A Great War Chief of the Three Fires Confederacy and leader of the Anishinabe people. This Chief’s actual name was Boon i wuk, which means “Thunderbirds Landing Upon the Earth.” Today we know of him as Chief Pontiac. Source: Diba Jimooyung. Published by the Saginaw Chippewa Indian Tribe of Michigan and the Ziibiwing Cultural Society. Mount Pleasant, Michigan. 2005.
During the 1760’s, Pontiac organized a large alliance of tribes throughout Michigan, Ohio, Indiana, and Illinois rise up in a war against the British.
He led the efforts that captured 8 out of 11 British Forts between May 16 – June 20, 1763, including:
- Fort Miami (Fort Wayne, Indiana)
- Fort Quiatenon (Lafayette, Indiana)
- Fort St. Joseph (Niles, Michigan)
- Fort Michilimackinac (Mackinaw City, Michigan)
- Fort Sandusky (Sandusky, Ohio)
- Fort Presque Isle (Erie, Pennsylvania)
- Fort Verango (Franklin, Pennsylvania)
- Fort Le Boeulf (Pennsylvania)
Unfortunately, his coalition was unable to capture Fort Detroit, Fort Niagra, and Fort Pitt.
In the eighteenth century, Michigan was the battleground for several conflicts between Native Americans and Europeans. Pontiac’s Rebellion, fought between 1763 and 1766, was one of the most significant of these wars. Throughout much of the 1700s, the British and the French fought over control of North America. But in 1763 Britain finally defeated France and the French surrendered control of Canada to Britain. The United Kingdom had defeated the French, but not France’s Indian allies. The British soon angered many Native Americans. Where the French had been content to trade and maintain friendly relations with the Indians, the British treated them contemptuously. They built forts in Native American territory, suspended the traditional custom of gift giving, and allowed white settlers to take Native American lands.
By April of 1763, many Indians felt that it was time to retaliate. A secret council was held near Detroit.
Note: In a famous council on April 28, 1763, Pontiac urged listeners to rise up against the British. (19th century engraving by Alfred Bobbett).
The Odawa chief Pontiac and other Indian leaders agreed to go to war with the British. Pontiac coordinated the plan to attack Detroit with the Ojibwe, Pottawatomie, Wyandot, and other Indian groups. The coalition attacked Fort Detroit on May 7, 1763, but were unable to defeat the garrison, despite beseiging the fort for much of the year. Nine of the eleven forts they attacked fell.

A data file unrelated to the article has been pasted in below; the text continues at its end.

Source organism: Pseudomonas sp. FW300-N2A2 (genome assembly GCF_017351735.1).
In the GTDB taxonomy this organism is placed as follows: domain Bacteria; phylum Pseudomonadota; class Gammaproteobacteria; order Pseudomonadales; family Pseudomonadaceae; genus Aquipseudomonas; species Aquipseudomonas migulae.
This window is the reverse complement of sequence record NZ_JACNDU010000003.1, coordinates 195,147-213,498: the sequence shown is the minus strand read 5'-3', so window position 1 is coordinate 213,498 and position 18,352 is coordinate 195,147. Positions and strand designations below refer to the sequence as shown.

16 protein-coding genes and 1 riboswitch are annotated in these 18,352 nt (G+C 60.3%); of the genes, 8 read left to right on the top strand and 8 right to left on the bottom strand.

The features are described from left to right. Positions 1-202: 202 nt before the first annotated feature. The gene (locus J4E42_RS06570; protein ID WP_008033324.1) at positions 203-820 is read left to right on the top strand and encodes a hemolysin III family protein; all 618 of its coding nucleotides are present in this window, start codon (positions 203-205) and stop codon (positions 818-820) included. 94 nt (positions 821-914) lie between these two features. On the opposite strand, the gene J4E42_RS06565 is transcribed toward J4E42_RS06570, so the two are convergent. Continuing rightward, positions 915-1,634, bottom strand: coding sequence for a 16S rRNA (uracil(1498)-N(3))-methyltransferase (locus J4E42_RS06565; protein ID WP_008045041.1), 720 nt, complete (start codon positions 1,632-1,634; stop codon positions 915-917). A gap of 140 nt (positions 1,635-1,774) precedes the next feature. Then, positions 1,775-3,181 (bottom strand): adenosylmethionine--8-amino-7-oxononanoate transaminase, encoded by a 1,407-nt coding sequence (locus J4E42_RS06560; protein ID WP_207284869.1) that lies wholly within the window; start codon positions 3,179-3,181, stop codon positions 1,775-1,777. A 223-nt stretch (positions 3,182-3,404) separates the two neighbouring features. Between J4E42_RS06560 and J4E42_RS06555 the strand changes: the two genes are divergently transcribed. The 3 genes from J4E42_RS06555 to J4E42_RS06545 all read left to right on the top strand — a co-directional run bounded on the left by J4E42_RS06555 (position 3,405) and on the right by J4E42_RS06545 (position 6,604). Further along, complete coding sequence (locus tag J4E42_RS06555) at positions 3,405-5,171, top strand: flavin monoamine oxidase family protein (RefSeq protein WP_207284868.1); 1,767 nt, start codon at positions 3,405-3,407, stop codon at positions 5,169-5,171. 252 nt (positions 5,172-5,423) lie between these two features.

What made the difference? Fortunately for the besieged, at the outbreak of hostilities, the schooner Huron and the sloop Michigan, the first British ships built on Lake Erie, were anchored in front of the fort and their guns were able to keep the Indians at bay on the river side. In addition, even though the Indians were able to capture one convoy of bateaus at Point Pelee and a few others on the Detroit River, the Huron and the Michigan were able to keep the supply lines open and provide protection for another convoy of bateaus. Without any assistance from the French, Pontiac was forced to give up his siege of Detroit by the end of October when the French refused to come to his aid.
The following year, the British sent an army into Ohio and another into the Great Lakes region. The war continued, but in 1766 Pontiac accepted a peace treaty and was pardoned by the British. Pontiac’s revolt failed to defeat the British Empire, but it did achieve many goals important to Native Americans. The British outlawed new white settlement west of the Appalachian ridge and reinstated the practice of gift giving. Pontiac and the other Native Americans who had fought for their homes and cultures had brought a period of stability and peace to the region.
For more information, see Nathanial Hale, Pontiac’s War: the Great Indian Uprising against the English in 1763, Wynnewood, PA, Hale House, 1973, available at the Central Michigan University Library.
Michigan Historical Calendar, courtesy of the Clarke Historical Library at Central Michigan University.
The siege of Detroit in 1763: the Journal of Pontiac’s Conspiracy, and John Rutherfurd’s Narrative of a captivity / Milo Quaife. Also available online to the MSU community.
Pontiac’s War : its causes, course, and consequences / Richard Middleton. New York : Routledge, c2007.
War under heaven : Pontiac, the Indian Nations & the British Empire / Gregory Evans Dowd. Baltimore : Johns Hopkins University Press, 2002.
Ernest J. Lajeunesse, The Windsor Border Region: Canada’s Southernmost Frontier (A Collection of Documents). Toronto: The Champlain Society.